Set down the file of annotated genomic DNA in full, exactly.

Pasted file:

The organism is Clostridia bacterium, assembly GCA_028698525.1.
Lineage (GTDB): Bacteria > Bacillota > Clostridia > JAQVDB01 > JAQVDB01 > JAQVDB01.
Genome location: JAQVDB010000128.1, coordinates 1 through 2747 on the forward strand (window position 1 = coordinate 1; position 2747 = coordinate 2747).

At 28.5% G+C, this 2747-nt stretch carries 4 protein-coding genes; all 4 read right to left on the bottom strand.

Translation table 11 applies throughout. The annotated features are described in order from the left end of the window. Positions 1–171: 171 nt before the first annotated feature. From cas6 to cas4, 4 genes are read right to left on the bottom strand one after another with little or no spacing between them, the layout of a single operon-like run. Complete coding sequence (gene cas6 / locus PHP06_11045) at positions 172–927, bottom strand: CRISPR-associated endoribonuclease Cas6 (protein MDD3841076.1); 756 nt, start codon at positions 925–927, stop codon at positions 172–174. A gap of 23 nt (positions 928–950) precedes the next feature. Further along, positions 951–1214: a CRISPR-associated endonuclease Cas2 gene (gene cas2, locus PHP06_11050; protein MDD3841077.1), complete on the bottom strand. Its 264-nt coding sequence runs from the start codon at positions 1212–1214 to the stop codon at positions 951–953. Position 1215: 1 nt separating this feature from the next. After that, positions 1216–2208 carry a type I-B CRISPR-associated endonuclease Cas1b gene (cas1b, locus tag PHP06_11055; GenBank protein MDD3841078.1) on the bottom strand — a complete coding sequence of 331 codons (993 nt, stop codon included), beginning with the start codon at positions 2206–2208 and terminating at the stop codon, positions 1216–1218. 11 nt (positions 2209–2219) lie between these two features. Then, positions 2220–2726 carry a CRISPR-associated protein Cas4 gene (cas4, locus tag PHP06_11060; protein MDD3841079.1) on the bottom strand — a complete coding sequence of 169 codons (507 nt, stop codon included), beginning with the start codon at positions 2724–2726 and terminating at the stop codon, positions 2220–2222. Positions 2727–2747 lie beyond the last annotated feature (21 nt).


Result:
The organism is Clostridia bacterium, assembly GCA_028698525.1.
Lineage (GTDB): Bacteria > Bacillota > Clostridia > JAQVDB01 > JAQVDB01 > JAQVDB01.
Genome location: JAQVDB010000128.1, coordinates 1 through 2747 on the forward strand (window position 1 = coordinate 1; position 2747 = coordinate 2747).

At 28.5% G+C, this 2747-nt stretch carries 4 protein-coding genes; all 4 read right to left on the bottom strand.

Translation table 11 applies throughout. The annotated features are described in order from the left end of the window. Positions 1–171: 171 nt before the first annotated feature. From cas6 to cas4, 4 genes are read right to left on the bottom strand one after another with little or no spacing between them, the layout of a single operon-like run. Complete coding sequence (gene cas6 / locus PHP06_11045) at positions 172–927, bottom strand: CRISPR-associated endoribonuclease Cas6 (protein MDD3841076.1); 756 nt, start codon at positions 925–927, stop codon at positions 172–174. A gap of 23 nt (positions 928–950) precedes the next feature. Further along, positions 951–1214: a CRISPR-associated endonuclease Cas2 gene (gene cas2, locus PHP06_11050; protein MDD3841077.1), complete on the bottom strand. Its 264-nt coding sequence runs from the start codon at positions 1212–1214 to the stop codon at positions 951–953. Position 1215: 1 nt separating this feature from the next. After that, positions 1216–2208 carry a type I-B CRISPR-associated endonuclease Cas1b gene (cas1b, locus tag PHP06_11055; GenBank protein MDD3841078.1) on the bottom strand — a complete coding sequence of 331 codons (993 nt, stop codon included), beginning with the start codon at positions 2206–2208 and terminating at the stop codon, positions 1216–1218. 11 nt (positions 2209–2219) lie between these two features. Then, positions 2220–2726 carry a CRISPR-associated protein Cas4 gene (cas4, locus tag PHP06_11060; protein MDD3841079.1) on the bottom strand — a complete coding sequence of 169 codons (507 nt, stop codon included), beginning with the start codon at positions 2724–2726 and terminating at the stop codon, positions 2220–2222. Positions 2727–2747 lie beyond the last annotated feature (21 nt).